As well as taking the top spot overall in our rankings with its campus-based Master of Sports Administration, Ohio University also offers the top-scoring distance-learning course in our survey, via its online Professional Master of Sports Administration.
The PMSA launched in 2011 and is largely aimed at professionals with some experience in the workplace who wish to expand their sport business knowledge base or get a start in the industry, offering a comprehensive 21-month education in the sector, which includes multiple residencies to complement the digital component.
SportBusiness spoke to Kelley Kaufman Walton, director of the PMSA, about the evolution of the course and the importance to Ohio of offering an online programme.
Can you tell me about the development of the PMSA and your involvement in it?
I’ve been involved with the PMSA from the beginning, from the first cohort. I’ve been teaching in the programme since 2011, and our first cohort graduated in 2012. I’ve taught a variety of courses over the years, everything from sport law, human resources, leadership, capstone. Over time, my role evolved – I was an assistant director for a while, I was interim director for a while, and then I took over as the director last year. And really what I’ve seen as the evolution of the PMSA from that first cohort is that we really have a foundation of four pieces that are important for PMSA success.
One is having awesome students. I know that’s a very generic term, but it’s true. We have experienced students who are dedicated to each other and to their education and professional development.
The second piece is having faculty who are knowledgeable in their specific areas and are able to connect in an online environment. I was the head of human resources for an NHL team for seven years, and I teach our HR course. We have people who are experts in their area. We have an expert in analytics teaching analytics, we have an expert in marketing teaching marketing, we have somebody who was a lead executive at the Cleveland Cavaliers who teaches sponsorship.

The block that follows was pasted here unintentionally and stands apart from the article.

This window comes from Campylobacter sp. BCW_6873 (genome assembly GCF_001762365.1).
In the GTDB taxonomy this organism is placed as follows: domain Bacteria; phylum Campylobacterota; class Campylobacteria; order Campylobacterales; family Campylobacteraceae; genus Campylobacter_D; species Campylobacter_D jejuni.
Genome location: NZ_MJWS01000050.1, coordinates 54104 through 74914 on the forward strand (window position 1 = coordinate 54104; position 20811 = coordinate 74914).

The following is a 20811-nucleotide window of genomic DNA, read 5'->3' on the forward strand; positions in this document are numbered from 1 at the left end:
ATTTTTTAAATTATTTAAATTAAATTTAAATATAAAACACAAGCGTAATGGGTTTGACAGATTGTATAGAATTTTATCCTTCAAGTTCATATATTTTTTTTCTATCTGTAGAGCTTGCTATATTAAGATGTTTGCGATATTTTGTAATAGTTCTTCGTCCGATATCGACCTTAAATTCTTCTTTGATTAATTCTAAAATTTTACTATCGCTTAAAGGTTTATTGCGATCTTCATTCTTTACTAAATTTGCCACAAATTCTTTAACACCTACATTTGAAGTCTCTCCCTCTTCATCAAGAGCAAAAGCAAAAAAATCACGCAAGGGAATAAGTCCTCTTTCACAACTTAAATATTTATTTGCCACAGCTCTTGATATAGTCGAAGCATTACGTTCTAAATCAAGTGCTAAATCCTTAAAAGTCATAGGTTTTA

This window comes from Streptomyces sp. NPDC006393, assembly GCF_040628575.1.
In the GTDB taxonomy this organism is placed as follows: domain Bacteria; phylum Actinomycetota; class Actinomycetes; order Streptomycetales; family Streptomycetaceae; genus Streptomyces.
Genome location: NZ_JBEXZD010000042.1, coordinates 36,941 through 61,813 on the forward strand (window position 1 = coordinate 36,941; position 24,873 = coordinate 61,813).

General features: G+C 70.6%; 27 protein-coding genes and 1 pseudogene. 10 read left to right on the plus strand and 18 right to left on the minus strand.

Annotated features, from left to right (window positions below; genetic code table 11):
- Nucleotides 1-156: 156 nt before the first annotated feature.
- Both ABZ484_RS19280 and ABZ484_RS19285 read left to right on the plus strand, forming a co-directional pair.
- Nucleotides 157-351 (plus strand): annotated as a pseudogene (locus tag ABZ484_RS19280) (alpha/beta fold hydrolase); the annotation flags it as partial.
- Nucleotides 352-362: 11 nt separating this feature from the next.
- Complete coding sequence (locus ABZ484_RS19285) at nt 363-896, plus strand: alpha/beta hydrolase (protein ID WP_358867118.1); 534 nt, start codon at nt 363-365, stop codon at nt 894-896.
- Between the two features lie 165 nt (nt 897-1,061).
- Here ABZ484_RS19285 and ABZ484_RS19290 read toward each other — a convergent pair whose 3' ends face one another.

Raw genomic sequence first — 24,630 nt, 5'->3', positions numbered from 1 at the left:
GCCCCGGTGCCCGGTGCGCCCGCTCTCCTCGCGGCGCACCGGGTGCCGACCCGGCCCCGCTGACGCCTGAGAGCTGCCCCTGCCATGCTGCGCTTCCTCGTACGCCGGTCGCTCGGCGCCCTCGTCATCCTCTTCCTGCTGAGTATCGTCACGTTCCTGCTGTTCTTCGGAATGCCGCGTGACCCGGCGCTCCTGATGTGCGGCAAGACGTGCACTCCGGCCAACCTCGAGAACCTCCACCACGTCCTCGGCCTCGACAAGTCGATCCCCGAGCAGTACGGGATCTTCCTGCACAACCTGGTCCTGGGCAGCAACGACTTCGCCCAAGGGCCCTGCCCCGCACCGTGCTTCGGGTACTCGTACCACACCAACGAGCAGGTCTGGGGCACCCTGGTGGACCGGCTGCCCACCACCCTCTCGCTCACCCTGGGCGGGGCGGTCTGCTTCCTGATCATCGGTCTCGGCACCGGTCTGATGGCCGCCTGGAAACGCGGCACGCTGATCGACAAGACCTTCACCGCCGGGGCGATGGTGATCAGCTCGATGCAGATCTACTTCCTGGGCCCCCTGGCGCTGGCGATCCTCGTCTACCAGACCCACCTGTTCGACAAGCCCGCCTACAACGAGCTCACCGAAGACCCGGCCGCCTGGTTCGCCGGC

The third thing is that we continually update our curriculum. From the beginning, we’ve had really good curriculum, but we continue to update it and make sure that it’s relevant. We’ve added eSports as a one-credit class, that’s a huge area that’s developing right now. We’ve added analytics as a full four-credit hour class; we’ve updated our marketing and sponsorship to a revenue-generation class. We continue to update our curriculum on a regular basis to make sure that it meets the needs and exceeds the needs of our students.
And the next big piece is our networking. The fact that we have have six residencies over the 21-month programme is crucial. That was harder during Covid, when we had restrictions and we weren’t allowed to meet in person, but we’re back in person now again, and having those residency weekends where students can all come together either on campus or in connection with a national sports forum is crucial, so they get a chance to not only get to know each other, but they get to know the other cohort members, they get to know our faculty, they get to know our alumni. We have a huge alumni event in May every year, the Sports Ad Symposium. Our students come to campus during that time period, and they get to connect with hundreds of alumni as well.
So it’s the whole lot: it’s the students, it’s the faculty, it’s the curriculum, and it’s the networking piece. We had that in the beginning, but we’ve perfected it over the last 10 years. We make sure that it’s purposeful, we make sure that the students have opportunities, we make sure to change when we need to change. A few years ago, our students wanted something different other than just Athens all the time, so now they have their first residency in Athens, second one at the National Sports Forum, third one in Athens, and then we’ve started doing residencies at different places. We did one in Chicago, that’s that surrounded the Big Ten Conference, and we had a variety of different guest speakers there. We did one at the NCAA headquarters. So we also adapt to what students need and what their requests are as well.
How does the course break down, how do the students spend their time?
It takes 21 months to graduate, so it’s a nearly two-year programme. Each class that they take is seven weeks long, so they take one class at a time for seven weeks, and then they have a week off, and then another class, and then they have a break over the holidays and then seven-week course, week off, and so on.
We have a first residency before they even start, in August. They all come to campus, we have an orientation residency, they start with their first class a little bit with leadership and some content there, but we’re really make sure that they understand how to use the technology, because it’s an online programme, and many of the people have either never taken online classes before, or they think they know what online learning is and we do it very differently. Our classes are very engaging, and we do a variety of things in there. You can break everything down on a weekly basis, so one week they’ll have reading assignments, they might have a textbook, they might have articles to read, they might have some videos to watch, or a lecture to watch, or both. And then they’ll also usually have a live session where we’ll have guest speakers.